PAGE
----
Among the spook-tide offering from the Liquor Fairy this year was a bottle of Three Olives Purple. Three Olives has one of the larger spread of flavors available, with more coming all the time. Purple is a bit more differentiated than most, as we’ll see in a moment.
I’ve written before about the difficulty vodka makers have in differentiating their products from their competitors. Some use sex. (Some are bit more on the nose about this than others.) Others use beautiful or gimicky packaging. The most useful thing the distillers do to make themselves stand out is to offer a flavored or infused variant or two.
Three Olives has used all these methods over the years, but they seem to have chosen to be the king of flavored vodkas as their core competency. They show sixteen flavored vodkas on their website currently, including all the basics called for in most decent cocktails that use flavored vodka, such as a citrus and a vanilla.
Purple, along with the unfortunately(?) named Rangtang, are part of a new evolution in the flavored vodka field: Color. Purple looks just that, a dark, opaque concord grape purple. It makes for some very interesting looking mixtures.
The flavor is also just that, Purple. The label says “grape-flavored vodka”, but it’s purple-flavored vodka. That’s not a bad thing, by the way, just a thing you need to know when deciding what to do with this product. I happen to like purple flavored things, others don’t. That’s no different from any other infusion choice in vodka.
Now, if you like the basic flavor, what do you do with it in a drink? The initial, and easy, route to go is sweet flavors. I think most bars will use Purple in shooter-like drinks. It looks distinctive, and the flavor is a powerful quick hit. Try playing with orange curaçao, cranberry, or even real grape juice.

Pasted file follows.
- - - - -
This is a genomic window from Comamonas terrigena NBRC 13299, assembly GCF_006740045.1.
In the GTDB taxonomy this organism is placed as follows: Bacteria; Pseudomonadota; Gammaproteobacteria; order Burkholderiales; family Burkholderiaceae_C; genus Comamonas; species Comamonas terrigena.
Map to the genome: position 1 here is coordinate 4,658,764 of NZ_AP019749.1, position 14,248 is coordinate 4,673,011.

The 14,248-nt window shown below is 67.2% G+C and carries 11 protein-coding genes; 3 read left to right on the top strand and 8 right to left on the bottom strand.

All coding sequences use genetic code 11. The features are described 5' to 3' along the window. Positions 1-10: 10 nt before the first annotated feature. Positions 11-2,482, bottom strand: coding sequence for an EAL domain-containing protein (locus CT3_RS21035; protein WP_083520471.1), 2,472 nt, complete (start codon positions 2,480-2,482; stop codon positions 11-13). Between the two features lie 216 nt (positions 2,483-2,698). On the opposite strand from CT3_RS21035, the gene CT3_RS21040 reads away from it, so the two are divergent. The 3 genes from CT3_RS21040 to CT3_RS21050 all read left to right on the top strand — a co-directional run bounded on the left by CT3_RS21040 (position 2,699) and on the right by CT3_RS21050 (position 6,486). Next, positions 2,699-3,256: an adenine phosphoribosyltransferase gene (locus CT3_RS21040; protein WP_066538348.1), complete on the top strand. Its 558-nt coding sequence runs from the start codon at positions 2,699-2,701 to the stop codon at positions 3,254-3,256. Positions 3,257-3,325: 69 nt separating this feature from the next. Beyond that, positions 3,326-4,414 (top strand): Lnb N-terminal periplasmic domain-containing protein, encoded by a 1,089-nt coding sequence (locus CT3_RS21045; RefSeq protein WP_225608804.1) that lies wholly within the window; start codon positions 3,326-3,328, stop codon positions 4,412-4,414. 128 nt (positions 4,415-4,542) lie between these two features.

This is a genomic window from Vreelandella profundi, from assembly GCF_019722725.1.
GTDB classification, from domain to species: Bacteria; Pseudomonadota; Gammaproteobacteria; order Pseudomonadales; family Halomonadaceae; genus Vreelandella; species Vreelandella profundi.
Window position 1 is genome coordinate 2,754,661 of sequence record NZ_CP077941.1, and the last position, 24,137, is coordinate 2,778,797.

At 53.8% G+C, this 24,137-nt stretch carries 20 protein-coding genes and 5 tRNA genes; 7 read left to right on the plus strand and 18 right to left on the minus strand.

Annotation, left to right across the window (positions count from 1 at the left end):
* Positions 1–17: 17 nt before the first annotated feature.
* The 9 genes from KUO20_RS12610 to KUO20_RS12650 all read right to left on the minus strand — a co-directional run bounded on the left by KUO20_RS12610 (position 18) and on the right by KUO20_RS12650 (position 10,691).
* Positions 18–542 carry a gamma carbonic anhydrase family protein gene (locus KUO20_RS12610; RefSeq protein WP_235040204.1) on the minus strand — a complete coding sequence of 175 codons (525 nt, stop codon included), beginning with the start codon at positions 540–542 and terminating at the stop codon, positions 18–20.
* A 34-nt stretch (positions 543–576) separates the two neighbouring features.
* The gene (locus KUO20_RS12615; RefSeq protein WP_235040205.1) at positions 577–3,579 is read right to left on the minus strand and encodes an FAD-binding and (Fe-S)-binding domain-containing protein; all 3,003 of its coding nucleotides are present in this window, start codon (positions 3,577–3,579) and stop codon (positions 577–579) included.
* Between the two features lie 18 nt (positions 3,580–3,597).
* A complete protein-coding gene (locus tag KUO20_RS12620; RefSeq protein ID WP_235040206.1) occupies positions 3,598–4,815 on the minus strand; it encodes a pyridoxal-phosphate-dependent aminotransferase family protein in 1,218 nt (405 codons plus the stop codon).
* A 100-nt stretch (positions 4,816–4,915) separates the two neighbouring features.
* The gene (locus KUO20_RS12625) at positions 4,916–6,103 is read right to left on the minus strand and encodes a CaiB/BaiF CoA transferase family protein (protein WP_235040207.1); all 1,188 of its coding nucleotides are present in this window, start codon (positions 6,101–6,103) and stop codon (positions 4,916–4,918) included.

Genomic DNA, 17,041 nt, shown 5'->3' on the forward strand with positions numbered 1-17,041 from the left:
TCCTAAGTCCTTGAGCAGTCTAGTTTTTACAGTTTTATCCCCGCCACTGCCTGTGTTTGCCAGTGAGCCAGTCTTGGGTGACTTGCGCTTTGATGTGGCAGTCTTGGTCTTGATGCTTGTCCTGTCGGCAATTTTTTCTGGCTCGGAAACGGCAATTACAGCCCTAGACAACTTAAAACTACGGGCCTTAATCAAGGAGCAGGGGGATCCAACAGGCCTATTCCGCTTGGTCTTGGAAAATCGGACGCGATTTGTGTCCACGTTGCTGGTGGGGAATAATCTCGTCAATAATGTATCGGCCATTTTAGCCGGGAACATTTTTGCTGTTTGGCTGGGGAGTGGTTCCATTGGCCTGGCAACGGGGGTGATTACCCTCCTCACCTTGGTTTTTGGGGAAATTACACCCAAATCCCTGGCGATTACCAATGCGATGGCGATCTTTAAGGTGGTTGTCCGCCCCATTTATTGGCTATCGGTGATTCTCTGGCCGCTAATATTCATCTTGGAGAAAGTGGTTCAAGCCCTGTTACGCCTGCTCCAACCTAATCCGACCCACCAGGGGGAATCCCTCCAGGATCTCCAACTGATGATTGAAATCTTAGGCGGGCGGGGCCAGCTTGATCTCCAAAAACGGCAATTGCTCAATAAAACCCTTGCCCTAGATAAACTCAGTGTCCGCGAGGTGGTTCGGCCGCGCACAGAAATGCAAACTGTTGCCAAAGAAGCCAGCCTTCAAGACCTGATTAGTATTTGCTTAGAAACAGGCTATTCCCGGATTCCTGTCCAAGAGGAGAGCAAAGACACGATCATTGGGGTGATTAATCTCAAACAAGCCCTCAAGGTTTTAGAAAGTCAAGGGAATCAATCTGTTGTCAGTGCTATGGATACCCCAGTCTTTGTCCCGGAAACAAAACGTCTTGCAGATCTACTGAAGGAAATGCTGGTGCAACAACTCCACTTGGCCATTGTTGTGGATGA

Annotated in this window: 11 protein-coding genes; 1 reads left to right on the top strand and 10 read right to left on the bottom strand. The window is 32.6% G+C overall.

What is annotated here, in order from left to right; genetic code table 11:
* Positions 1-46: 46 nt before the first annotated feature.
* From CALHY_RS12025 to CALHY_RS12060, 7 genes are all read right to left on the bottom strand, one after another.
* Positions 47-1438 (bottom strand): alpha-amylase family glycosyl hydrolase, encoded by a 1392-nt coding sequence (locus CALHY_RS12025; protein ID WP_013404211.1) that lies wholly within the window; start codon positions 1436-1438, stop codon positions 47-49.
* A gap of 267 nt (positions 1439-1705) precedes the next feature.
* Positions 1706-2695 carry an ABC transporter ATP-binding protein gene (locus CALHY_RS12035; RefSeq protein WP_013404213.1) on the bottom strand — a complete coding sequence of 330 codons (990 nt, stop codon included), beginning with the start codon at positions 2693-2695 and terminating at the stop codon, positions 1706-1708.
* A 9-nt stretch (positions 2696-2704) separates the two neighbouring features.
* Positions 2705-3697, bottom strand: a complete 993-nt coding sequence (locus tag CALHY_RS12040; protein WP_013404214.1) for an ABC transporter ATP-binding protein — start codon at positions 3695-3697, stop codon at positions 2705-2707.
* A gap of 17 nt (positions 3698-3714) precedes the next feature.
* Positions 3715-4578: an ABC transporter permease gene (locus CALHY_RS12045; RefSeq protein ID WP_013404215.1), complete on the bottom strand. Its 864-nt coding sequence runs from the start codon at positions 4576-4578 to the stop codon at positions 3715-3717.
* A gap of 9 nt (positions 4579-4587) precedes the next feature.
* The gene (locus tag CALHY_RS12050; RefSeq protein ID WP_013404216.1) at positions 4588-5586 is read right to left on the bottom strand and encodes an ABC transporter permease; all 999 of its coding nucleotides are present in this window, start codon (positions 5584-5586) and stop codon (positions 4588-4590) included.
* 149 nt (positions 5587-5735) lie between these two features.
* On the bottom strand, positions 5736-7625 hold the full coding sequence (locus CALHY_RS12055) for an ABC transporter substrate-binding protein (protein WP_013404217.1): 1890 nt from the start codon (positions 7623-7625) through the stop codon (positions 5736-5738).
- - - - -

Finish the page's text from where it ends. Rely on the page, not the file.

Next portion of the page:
You can also produce an interesting Cosmopolitan variant with a sweet red wine in place of the cranberry juice.
But this is a serious cocktail blog (har!) and I wanted to come up with a drink using Purple that was more dry and/or spicy, in the vein I prefer. After a few rather unfortunate dead ends, it hit me that Purple would marry well with ginger. Purple, Canton, a splash of lime, and some orange bitters (in all sorts of different ratios) yields a tasty cocktail.
The drink that I hit on that I really like, and that I think goes really well with this whole Halloween time we have right now, is my Skeletal Mule. It is essentially nothing but a Moscow Mule, modified for spookiness. Use Purple in place of plain Three Olives or other brand vodka. And replace the copper cup with the best drinkware you can find at one of the fifty temporary Halloween supply stores that are open near you right now.
- 2 oz. Three Olives Purple
- 1/2 oz. fresh lime juice
- 4 oz. good, spicy ginger beer.
Mix your ingredients in the vessel with ice cubes. Garish with a homemade brandied cherry impaled on a lime wheel and a chunk of dry ice.
This drink looks all Halloweeny without the dry ice, and positively Vincent Price with it. I plan on having one close at hand when answering the door for the trick or treaters this Sunday.
(A few words about Dry Ice: You can usually get it, year-round at good ice cream shops. They keep it to pack with ice cream for travel. And do not use dry ice to garnish shooters or shots! If someone drinks even a sliver of the stuff, the consequences don’t bear dwelling on. And even if there are no accidents, the bubbles in a small glass are going to splash Purple all over the place and make a mess.)
The following product, Three Olives Purple, was recently provided to me as promotional consideration to encourage me to discuss it.
For a complete disclosure of my policies regarding promotional items and all other financial interests, please click this link, or follow the
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